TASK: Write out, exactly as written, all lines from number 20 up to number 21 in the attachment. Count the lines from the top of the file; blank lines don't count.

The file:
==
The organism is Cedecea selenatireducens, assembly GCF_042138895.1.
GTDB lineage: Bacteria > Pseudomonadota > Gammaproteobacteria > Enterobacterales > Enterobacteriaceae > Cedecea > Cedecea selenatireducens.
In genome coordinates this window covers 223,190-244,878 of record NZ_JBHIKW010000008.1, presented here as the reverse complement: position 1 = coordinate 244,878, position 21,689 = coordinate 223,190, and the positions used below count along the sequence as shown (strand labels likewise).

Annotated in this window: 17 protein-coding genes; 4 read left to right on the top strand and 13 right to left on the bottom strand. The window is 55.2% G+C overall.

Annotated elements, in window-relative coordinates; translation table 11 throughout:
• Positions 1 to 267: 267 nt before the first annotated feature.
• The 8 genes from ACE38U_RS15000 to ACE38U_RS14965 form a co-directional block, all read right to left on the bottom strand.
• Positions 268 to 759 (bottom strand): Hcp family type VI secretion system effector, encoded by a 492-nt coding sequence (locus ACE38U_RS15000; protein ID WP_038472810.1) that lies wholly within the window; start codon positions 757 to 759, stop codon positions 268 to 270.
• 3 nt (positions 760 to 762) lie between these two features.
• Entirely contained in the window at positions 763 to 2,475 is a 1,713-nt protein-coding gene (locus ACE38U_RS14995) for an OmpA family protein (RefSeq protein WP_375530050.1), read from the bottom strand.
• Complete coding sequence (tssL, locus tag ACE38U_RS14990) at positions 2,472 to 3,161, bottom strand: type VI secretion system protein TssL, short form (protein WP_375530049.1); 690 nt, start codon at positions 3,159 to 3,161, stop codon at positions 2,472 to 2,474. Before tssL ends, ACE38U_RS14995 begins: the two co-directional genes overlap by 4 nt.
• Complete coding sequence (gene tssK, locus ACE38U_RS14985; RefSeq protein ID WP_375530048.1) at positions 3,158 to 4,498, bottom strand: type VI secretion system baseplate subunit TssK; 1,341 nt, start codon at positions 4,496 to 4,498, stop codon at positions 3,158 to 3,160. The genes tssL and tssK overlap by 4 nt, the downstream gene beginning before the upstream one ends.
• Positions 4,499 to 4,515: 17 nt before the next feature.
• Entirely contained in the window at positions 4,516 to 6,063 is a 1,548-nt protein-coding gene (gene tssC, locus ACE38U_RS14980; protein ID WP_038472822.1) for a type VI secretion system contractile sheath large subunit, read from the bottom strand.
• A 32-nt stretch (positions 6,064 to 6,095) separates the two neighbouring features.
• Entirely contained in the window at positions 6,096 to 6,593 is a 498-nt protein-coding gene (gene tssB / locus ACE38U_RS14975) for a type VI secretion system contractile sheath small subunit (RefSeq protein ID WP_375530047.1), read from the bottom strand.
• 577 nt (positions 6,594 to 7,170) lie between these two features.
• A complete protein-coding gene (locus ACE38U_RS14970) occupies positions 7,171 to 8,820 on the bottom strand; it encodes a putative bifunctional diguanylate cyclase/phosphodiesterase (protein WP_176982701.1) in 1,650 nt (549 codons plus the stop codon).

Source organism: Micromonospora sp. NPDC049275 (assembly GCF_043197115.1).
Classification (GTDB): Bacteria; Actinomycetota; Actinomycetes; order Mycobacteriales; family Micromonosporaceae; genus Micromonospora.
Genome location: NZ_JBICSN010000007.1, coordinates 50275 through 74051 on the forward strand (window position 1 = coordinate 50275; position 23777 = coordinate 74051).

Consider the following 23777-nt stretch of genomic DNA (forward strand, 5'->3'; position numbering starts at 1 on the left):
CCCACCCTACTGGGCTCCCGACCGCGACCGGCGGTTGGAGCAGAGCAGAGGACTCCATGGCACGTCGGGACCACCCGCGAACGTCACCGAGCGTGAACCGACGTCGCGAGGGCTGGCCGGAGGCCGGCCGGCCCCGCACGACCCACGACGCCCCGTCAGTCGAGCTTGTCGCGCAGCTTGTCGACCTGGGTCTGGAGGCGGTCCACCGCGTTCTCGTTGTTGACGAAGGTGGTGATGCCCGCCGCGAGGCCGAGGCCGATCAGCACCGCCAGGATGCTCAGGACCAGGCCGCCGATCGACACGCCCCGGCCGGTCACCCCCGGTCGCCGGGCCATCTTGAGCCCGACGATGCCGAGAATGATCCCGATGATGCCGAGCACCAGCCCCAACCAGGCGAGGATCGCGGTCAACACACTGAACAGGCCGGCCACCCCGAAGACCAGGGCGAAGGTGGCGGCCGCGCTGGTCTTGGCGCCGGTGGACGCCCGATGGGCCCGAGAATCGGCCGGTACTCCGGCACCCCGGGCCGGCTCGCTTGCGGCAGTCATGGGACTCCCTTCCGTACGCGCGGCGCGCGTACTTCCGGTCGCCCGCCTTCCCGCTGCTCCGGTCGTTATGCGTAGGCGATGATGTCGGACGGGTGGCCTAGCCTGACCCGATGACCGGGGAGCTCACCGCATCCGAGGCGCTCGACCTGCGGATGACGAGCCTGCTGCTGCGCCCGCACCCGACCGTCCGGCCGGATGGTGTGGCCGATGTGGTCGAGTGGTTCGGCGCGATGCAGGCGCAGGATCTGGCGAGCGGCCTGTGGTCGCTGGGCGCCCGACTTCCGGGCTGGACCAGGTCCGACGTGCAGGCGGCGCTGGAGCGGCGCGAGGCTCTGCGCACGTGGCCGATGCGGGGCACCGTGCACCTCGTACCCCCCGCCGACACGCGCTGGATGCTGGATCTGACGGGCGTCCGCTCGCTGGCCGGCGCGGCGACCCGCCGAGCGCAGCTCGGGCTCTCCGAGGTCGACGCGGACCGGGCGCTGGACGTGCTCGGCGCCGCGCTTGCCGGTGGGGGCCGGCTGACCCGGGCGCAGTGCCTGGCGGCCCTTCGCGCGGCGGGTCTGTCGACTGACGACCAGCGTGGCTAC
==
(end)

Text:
Classification (GTDB): Bacteria; Actinomycetota; Actinomycetes; order Mycobacteriales; family Micromonosporaceae; genus Micromonospora.
Genome location: NZ_JBICSN010000007.1, coordinates 50275 through 74051 on the forward strand (window position 1 = coordinate 50275; position 23777 = coordinate 74051).